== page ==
Oct. 24, 1921: In the city hall of Chalons-en-Champagne, France, U.S. Army Sgt. Edward F. Younger, a highly decorated veteran of The Great War (World War I), is assigned to select only one of four caskets recently exhumed from four dissimilar American cemeteries in France. Each casket contains the unidentified remains of an American soldier. After thoughtful consideration, Sgt. Younger places a spray of white roses on one of the caskets.
The Unknown is shipped to the United States aboard the USS Olympia to lie in state in the Capitol Rotunda until Armistice Day. On Nov. 11, 1921, President Warren G. Harding officiates at a ceremony behind the Amphitheater at Arlington National Cemetery, and the Tomb of the Unknown becomes a part of American history.
No plans existed for future unknowns since The Great War was touted as "the war to end all wars." Not until 1958, under the governance of former-General then President Dwight D. Eisenhower, were World War II and Korean War unknowns exhumed and reinterred in what is called the Tomb of the Unknowns.
In 1998, Vietnam’s unknown, 1st Lt. Michael Joseph Blassie, USAF, was identified by using mitochondrial DNA testing. Lt. Blassie’s remains were exhumed and returned to his family in St. Louis, Mo.
An elite assignment
The U.S. Army’s Third Infantry Regiment,
called the "Old Guard," is entrusted to guard The Tomb of the Unknowns. Fewer than 20 percent of those who volunteer for the duty are selected for training, and only one in 25 makes it as a Sentinel at the Tomb.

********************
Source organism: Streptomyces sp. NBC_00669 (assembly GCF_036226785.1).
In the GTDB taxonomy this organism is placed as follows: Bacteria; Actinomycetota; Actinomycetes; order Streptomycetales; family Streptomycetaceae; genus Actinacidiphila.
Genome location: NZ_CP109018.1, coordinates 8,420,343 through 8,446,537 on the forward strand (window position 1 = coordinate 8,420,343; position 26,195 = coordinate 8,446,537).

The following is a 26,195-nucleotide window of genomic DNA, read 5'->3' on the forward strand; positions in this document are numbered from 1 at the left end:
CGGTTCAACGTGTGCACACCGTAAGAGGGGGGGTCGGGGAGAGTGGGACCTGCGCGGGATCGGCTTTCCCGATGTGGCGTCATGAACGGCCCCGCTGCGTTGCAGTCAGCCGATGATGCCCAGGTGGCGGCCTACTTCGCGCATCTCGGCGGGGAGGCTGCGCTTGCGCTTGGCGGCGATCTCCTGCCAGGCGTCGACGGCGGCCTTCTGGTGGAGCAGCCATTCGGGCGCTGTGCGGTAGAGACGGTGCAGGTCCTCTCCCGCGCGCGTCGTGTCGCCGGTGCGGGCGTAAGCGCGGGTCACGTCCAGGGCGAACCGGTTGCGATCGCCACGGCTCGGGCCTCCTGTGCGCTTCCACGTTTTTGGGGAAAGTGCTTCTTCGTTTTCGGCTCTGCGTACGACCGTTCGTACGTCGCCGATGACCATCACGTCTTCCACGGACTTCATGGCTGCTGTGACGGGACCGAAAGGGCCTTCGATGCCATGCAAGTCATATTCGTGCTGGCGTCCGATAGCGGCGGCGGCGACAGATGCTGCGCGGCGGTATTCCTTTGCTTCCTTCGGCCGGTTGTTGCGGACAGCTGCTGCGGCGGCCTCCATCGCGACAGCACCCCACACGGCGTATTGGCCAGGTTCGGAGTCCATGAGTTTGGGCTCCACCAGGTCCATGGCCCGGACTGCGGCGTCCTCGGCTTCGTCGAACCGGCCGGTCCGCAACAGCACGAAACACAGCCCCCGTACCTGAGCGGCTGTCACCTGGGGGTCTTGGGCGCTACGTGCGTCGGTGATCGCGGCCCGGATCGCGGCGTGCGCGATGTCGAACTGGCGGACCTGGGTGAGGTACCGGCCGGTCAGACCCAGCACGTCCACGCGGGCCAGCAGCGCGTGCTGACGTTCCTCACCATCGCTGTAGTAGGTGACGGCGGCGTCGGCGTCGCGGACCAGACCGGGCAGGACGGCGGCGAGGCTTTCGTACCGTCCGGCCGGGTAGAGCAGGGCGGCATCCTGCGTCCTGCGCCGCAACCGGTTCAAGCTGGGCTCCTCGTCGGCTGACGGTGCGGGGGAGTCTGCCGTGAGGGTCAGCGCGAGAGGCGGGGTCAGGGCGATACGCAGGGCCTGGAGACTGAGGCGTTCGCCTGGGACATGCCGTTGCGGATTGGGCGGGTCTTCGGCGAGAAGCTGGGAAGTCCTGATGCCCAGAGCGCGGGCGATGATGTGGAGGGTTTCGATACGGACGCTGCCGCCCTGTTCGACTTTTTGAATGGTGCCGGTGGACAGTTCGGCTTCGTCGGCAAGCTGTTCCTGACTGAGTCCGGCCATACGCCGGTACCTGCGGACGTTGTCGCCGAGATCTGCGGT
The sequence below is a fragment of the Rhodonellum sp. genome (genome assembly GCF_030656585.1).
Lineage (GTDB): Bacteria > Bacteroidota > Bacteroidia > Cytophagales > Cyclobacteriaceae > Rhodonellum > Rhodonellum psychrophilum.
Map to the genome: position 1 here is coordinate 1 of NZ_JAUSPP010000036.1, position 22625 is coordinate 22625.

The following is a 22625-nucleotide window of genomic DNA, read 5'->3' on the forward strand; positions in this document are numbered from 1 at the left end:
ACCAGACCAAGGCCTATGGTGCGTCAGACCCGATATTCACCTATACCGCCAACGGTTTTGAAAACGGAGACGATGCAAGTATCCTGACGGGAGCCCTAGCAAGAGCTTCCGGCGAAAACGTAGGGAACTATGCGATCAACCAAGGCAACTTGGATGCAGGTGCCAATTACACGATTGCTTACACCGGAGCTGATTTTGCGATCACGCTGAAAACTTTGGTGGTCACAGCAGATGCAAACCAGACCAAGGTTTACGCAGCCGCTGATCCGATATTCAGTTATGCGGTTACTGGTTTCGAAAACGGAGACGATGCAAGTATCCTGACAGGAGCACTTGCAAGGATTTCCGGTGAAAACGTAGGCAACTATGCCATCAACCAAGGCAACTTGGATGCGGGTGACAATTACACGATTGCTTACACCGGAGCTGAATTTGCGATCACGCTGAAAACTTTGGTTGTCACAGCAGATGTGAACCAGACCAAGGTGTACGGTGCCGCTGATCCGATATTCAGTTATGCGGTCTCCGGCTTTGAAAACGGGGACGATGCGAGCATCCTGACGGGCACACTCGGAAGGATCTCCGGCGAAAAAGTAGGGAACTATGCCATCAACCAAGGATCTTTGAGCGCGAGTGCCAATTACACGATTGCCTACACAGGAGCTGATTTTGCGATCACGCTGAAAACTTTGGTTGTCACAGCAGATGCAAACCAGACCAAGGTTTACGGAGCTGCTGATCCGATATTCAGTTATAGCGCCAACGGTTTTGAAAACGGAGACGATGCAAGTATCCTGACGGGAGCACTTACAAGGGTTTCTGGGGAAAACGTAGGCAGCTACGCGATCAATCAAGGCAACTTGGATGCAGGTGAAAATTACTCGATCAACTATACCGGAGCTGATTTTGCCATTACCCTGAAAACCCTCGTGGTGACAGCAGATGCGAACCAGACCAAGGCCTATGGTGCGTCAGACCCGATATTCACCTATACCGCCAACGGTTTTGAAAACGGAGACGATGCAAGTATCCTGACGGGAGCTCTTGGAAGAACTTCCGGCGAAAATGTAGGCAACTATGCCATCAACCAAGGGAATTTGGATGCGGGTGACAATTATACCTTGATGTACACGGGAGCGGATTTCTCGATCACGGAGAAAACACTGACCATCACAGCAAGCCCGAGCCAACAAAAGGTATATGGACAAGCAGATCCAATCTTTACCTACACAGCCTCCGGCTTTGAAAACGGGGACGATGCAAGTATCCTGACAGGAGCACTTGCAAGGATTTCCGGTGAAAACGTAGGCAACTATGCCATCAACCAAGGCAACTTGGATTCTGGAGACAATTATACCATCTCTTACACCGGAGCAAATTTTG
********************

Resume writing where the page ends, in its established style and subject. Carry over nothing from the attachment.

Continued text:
Other "Old Guard" members serve with The Army Drill Team, The Caisson Platoon, Presidential Salute Battery, Fife and Drum Corps, Pershing’s Own, and the Continental Color Guard.
The Sentinels, the elite of the elite, have what it takes to safeguard the Tomb of the Unknowns. A native of Rockdale County and graduate of Rockdale High School, Herb Smith holds Honor Badge 070 of the Tomb of the Unknowns Honor Guard.
Just over 600 Honor Badges have been earned; they are second in rarity only to the Astronaut Badge.
Smith was drafted while attending Georgia State in 1967. His manner, 6-foot-2 physique and 29-inch waistline, and test scores after basic training earned him a one-way ticket to Fort Myer, Va., home base of the "Old Guard."
This is his story.
Herb Smith looks and acts like an Honor Guard. He’s courteous, tall, neat in appearance, and yes, ladies, handsome. His polo shirts proudly display the Honor Guard Wreath.
‘A different drum’
His words: "We actually walk to the beat of a different drum, or more precisely, mentally measure 21 steps on a 63-foot mat, click our heels, turn to face the Tomb for 21 seconds, click our heels, turn to complete the about-face, click our heels, and wait another 21 seconds before taking the next 21 steps down the same mat. The 21 represents the highest military accolade, the 21-gun salute."
He continues: "Our uniforms are dress Army blues, indicative of the regalia worn by the American Revolutionary Army and the Union blue worn by federal soldiers during the Civil War. Our highly polished shoes are Army issued with 2 inches added to the soles to protect the Sentinels’ feet from the frigid cold and blistering marble that can reach 135 degrees in summer.
"We are allowed one official indulgence, sunglasses, to prevent sun blindness from the same bright marble. The uniforms are made of wool, the only fabric capable of holding a crease in hot weather.
"The 9.5-pound M-14 rifle we carry is not for show. The black mourning strap does signify respect for the Unknowns, but the chrome ceremonial bayonet indicates the weapon can and will be used to protect the Tomb from harm."